Sharing jarring footage with journalists, Barad recounted his pure terror as he watched heavily armed gunmen trying to break through his front door while he worked to calm his young children, including his eldest daughter, who is on the autism spectrum and would not stop screaming.
He watched with surprise as other Palestinians from Gaza, young children, women and elderly men, ransacked the kibbutz, stealing bicycles, scooters, and golf carts, with some loading up their cars with goods taken from people’s homes and the kibbutz’s various industries.
In one image, Barad, 40, pointed out how terrorists dragged one of his neighbors out of her window, placed her on a motorcycle, covered her with a sheet for modesty, and drove off with her in the direction of Gaza. In another, he highlighted a young Palestinian girl in a pink shirt riding gleefully past his home on a stolen kibbutz bike.
“I look at these images and I see millions of people inside my home,” said Barad, adding that the horrifying attack has made him lose his faith “in everyone” – the Israeli government for allowing the attack to happen, the military for taking so long to rescue them and Palestinian civilians, who until two months ago worked inside the kibbutz, alongside the members.
“I feel like I’ve been stabbed in the back by the army, by the government and by the Palestinians,” recounted another kibbutz member, 28-year-old Eran Smilansky. As part of Nir Oz’s rapid response security team, Smilansky helped to fight off the terrorists and rescue neighbors from their burning homes.
He faulted the government’s overall approach to Gaza, which he said served to build hatred among Palestinians towards Israel, and the army’s high-tech fence, which ended up being so easily breached.
But for Smilansky, one of the biggest disappointments was with the Palestinians. For the past few years, thousands of Palestinian laborers from Gaza have been allowed to enter Israel for agricultural work in the kibbutzim, with at least 100 workers being placed on Nir Oz. As well as working in the fields and orchards, the laborers also constructed homes and communal buildings.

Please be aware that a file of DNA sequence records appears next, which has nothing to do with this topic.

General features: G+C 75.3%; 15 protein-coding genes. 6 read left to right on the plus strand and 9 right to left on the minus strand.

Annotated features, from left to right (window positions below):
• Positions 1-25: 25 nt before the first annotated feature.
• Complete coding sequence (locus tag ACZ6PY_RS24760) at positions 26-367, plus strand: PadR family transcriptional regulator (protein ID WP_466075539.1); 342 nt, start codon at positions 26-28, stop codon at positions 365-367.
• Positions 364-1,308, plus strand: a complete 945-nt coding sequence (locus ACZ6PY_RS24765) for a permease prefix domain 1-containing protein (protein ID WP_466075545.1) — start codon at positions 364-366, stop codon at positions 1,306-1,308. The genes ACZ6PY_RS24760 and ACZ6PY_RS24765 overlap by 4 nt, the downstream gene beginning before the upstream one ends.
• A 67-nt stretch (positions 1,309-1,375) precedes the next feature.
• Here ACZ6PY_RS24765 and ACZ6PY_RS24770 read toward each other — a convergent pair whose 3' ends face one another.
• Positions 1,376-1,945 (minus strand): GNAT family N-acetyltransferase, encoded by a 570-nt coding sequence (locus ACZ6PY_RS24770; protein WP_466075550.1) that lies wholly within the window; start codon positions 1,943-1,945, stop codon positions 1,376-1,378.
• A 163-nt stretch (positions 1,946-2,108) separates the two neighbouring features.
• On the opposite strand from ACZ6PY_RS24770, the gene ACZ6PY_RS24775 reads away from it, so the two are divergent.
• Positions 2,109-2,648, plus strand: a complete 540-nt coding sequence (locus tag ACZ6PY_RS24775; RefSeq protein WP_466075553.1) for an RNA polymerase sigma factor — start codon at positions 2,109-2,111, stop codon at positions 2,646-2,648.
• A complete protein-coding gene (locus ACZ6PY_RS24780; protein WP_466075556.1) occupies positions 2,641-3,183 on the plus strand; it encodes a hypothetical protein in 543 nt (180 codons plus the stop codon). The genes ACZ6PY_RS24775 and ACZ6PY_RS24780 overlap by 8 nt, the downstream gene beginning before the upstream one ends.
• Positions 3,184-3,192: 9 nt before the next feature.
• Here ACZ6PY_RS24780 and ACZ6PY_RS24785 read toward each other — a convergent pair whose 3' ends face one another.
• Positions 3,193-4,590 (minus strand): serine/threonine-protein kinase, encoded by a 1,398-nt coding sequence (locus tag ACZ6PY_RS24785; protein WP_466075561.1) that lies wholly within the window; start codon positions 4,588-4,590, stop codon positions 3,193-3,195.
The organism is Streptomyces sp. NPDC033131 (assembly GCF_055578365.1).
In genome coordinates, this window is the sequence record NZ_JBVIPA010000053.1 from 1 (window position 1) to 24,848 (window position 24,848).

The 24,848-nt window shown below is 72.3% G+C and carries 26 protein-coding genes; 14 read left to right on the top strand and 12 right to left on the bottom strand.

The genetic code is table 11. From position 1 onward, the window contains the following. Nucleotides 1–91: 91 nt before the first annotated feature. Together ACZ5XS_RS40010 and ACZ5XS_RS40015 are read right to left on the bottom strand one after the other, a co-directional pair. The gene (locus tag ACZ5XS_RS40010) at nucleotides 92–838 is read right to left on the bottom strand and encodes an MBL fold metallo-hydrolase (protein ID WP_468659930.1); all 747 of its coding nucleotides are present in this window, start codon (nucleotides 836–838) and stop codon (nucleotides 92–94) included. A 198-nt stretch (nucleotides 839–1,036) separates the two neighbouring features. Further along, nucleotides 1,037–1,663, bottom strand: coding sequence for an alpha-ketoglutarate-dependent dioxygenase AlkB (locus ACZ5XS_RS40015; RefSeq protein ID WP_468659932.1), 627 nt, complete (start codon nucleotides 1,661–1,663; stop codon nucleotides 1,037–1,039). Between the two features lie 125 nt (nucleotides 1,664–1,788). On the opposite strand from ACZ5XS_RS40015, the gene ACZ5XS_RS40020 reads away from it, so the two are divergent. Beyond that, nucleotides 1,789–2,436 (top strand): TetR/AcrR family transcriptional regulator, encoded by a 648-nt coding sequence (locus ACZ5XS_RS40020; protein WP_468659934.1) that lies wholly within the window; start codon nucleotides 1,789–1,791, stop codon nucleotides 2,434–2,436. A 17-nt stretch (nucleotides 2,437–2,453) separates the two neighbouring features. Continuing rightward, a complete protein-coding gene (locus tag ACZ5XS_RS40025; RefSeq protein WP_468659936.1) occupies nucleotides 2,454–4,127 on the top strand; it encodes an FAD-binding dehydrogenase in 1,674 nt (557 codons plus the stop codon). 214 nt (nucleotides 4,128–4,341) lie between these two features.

“We worked with them, we ate with them, we talked to them every day,” recounted Smilansky, speculating that at least some of the workers helped provide Hamas with detailed information about the kibbutz and its members, including those who, like him, were armed.
“It was very clear that the terrorists had a lot of intelligence on the kibbutz,” he said. “They seemed to know exactly where they were going and what they were doing.”
As well as the human toll and the physical destruction to the kibbutz’s infrastructure – its residents are unlikely to be able to return to Nir Oz for at least three years – it is clear that the members feel violated on a personal level too.
Lahav, the spokesperson, who described herself as a long-time peace activist, said the Oct. 7 attack “shattered her illusions.”
Recalling how she was among the Israelis who supported the 2005 disengagement from Gaza, she said she had been sure that when they got their own land, they would “fill it with restaurants and hotels” but “then they started firing missiles and rockets at us.”
Still, Lahav said, “I used to drive Gazans from the Erez Crossing to Tel Aviv for hospital appointments – that’s a two-hour drive each way and I used to think it was just a few extreme people that wanted to hurt us. Now that is all shattered.”
Lahav, who saved herself and her daughter on Oct. 7 by rigging up a vacuum cleaner together with a broom to stop the terrorists from breaking down the safe room, said that her home was ransacked and many items were stolen.
“For some reason, they took all our shoes,” she said, adding, “It felt like a whole Palestinian community came and attacked us. After the terrorists came in, they called everybody to come into our homes… teenagers and women came, looting, killing and hurting us on purpose.”
Lahav said the members of Nir Oz will soon move into recently built apartments in the town of Kiryat Gat and stay there while considering their next move – most likely to be temporary caravans on one of the southern kibbutzim.
She said there was still a strong desire among members to stay together as a community somehow.
“We are like a family,” Lahav continued. “We’ve been through this together, we support each other, but who knows what will happen in the next three years? Would you want to go back to live in a place where the people nearby want to kill you?”